Investing.com | Apr 17, 2020 10:17
Before the OPEC deal was finalized at the weekend, I wrote that oil will probably be going to hell in a handbasket if the cartel and the rest of the world don’t agree on cuts. Five days later, crude prices are no closer to heaven, even with the so-called GLOPEC deal to remove 10 million barrels per day.
Anyway, the point of this post is several readers had asked for my thoughts on other commodities that were largely ignored by the oil-and-gold saturated coverage of the past week.
Many were particularly interested in “softs” such as coffee, cocoa and sugar. Each of these markets experienced different outcomes from the coronavirus crisis, and this is a review of their recent action and where they could be going.
The observations are based on my own reading of Investing.com charts and views from softs analysts, Jack Scoville of Price Futures Group and Clif Droke of Financial Sense Wealth Management.
Just before the global explosion of COVID-19, arabica coffee, the benchmark blend for the Americas and most of the coffee world in Europe and the Middle East, tumbled to a near four-month low of 97.40 cents per lb on Feb. 6.
From there, it surged nearly 35% to hit a 12-week high of $1.3065 on March 26.
Since then, arabica has been whipsawed by volatility, losing a net 8% to reach the April 16 settlement of $1.2020.
The question is whether there’s any upside left to arabica in the near-term of it’s time for longs to bail out completely.
“A sideways coffee price trend is likely in the near-term,” Droke wrote in an April 16 outlook. “Further out, stimulus-related inflation will push coffee prices higher.”
Confusion and uncertainty are the watchwords in the coffee market right now, according to Droke. “At least that’s apparently the case based on the lack of a consensus on how COVID-19 will affect bean prices. I’ll make the case here, however, that while prices might remain directionless in the near term, coffee’s intermediate-term (3-6 month) outlook is bullish based on currency-related factors.”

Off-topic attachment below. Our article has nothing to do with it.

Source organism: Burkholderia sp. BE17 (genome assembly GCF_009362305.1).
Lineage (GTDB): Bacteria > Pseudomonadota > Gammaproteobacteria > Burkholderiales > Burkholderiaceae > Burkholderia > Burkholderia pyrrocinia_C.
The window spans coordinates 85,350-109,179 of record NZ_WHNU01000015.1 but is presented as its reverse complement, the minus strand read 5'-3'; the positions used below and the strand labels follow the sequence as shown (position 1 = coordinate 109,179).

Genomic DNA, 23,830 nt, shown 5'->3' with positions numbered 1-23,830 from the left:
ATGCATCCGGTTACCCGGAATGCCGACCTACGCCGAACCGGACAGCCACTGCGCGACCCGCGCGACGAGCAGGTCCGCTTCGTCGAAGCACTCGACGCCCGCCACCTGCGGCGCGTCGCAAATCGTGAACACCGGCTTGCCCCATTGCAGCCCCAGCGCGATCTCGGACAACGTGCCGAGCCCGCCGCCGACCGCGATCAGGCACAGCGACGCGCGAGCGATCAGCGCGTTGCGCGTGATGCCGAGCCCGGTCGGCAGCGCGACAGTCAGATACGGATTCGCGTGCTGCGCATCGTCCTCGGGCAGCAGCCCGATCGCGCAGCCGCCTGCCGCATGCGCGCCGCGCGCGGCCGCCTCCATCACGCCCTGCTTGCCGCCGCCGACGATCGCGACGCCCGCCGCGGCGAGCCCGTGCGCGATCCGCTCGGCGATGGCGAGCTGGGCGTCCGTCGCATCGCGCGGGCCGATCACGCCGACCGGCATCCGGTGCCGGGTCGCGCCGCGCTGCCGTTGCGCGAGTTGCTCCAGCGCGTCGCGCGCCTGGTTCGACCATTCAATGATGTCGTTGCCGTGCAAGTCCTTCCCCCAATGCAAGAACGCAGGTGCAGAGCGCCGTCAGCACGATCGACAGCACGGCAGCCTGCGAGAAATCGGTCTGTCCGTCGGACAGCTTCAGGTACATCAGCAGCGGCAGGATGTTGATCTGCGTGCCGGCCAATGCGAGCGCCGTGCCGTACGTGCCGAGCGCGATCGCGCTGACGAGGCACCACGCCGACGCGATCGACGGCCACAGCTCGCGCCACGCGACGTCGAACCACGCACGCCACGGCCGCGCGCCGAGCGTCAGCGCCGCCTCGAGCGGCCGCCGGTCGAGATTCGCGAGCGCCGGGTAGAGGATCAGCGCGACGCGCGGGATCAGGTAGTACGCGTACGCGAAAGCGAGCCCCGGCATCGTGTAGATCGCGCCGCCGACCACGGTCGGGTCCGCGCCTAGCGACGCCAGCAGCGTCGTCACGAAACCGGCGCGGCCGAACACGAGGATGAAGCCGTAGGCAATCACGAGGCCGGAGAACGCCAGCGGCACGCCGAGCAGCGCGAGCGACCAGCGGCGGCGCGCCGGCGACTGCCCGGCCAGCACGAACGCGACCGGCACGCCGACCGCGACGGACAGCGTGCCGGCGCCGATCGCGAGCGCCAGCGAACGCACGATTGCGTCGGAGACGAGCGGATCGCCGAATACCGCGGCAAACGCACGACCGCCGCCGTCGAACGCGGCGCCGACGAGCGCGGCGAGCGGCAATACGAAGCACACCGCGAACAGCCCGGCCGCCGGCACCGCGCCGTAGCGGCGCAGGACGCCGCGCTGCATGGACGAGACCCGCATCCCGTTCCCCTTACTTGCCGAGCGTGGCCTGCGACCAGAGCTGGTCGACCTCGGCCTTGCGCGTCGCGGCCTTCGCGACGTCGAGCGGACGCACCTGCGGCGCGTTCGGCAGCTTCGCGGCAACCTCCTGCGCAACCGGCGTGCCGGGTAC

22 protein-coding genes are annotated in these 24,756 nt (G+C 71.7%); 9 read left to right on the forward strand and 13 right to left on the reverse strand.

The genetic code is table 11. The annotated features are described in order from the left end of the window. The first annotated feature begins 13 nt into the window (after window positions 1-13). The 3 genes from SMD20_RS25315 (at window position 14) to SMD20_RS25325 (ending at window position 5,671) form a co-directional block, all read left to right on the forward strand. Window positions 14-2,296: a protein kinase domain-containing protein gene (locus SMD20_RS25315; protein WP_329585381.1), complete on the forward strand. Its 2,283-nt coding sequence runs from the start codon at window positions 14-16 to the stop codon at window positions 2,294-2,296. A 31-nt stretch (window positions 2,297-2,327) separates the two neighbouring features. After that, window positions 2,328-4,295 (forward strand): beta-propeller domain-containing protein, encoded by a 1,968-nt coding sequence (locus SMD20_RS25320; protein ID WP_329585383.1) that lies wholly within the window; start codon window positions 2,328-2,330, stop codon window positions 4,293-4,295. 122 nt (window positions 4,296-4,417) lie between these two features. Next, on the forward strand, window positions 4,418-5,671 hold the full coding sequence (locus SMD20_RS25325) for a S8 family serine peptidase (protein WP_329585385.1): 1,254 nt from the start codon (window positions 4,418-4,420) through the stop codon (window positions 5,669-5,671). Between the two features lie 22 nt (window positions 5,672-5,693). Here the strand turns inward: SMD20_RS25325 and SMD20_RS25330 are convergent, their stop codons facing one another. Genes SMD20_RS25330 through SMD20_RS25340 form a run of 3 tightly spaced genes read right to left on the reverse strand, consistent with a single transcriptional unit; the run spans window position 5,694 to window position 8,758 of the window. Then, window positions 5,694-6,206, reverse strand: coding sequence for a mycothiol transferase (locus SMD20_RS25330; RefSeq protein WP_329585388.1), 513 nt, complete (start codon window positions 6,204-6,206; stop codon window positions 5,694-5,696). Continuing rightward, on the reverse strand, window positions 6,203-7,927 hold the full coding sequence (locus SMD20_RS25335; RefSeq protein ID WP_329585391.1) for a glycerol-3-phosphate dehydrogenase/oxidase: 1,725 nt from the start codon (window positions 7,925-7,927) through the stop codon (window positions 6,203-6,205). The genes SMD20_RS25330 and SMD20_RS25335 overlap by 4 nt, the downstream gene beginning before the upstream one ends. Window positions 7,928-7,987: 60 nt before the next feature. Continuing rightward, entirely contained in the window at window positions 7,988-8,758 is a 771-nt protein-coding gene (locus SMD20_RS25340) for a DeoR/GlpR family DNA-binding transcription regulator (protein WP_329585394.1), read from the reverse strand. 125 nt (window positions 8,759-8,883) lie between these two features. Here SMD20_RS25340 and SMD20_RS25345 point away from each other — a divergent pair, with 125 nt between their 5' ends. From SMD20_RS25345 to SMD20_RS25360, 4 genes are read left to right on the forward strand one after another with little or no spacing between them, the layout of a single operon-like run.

“If there’s one thing that is certain in the industry right now, it’s that no one is certain how the global pandemic will ultimately impact the java market,” he says.
Mixed Signals on Supply-Demand
For example, he cites the International Coffee Organization’s latest supply-demand report, which estimated 2019/20 global coffee consumption at 0.7% above the previous year, while adding for good measure that COVID-19 represents “considerable downside risk to global coffee consumption."
To conclude, Droke said the overall international demand for coffee was still strong enough to support the market even in the face of the pandemic. “Supply chains are still being disrupted due to the virus, which is another potentially supportive factor in the near term. However, as South American bean harvesting season is about to get in full swing, some of coffee’s supply-related pressures could be alleviated, thus resulting in a sideways price trend for coffee.”
Strong Intermediate Trend
“I further expect U.S. currency weakness to intensify in the coming months, which should support a rising intermediate-term trend and push coffee prices up and out of their current ranges.”
Scoville agrees that arabica isn’t ready to collapse yet, by the looks of it.
“The commercials are playing the long side and the market is not going down,” he said. “The chart trends are mixed in New York and still mostly down in London due to big production ideas, but producers are having trouble getting workers to pick and the exporters are having trouble getting workers for processing and loading.”
Scoville said giant arabica producer Brazil was reporting good growing conditions with a few showers. “It is dry in other parts of Latin America. Central America has had less than normal rains, especially in Honduras,” he added.
So what’s the technical picture for arabica?
Investing.com’s Daily Technical Outlook still suggests a “BUY”.
My reading of the near-term Fibonacci levels for arabica suggests first major resistance at $1.2119, then $1.2275 and finally $1.2527.
On the downside, if the bearish streak continues, first Fibonacci support is $1.1615, then $1.1459 and finally $1.1207.
COVID-19 was a major unforeseen event that crushed the gourmet chocolate market by February as the pandemic peaked in China, said Barry Callebaut, one of the world's top cocoa grinders and confectioners, with an average annual output of 2 million tonnes.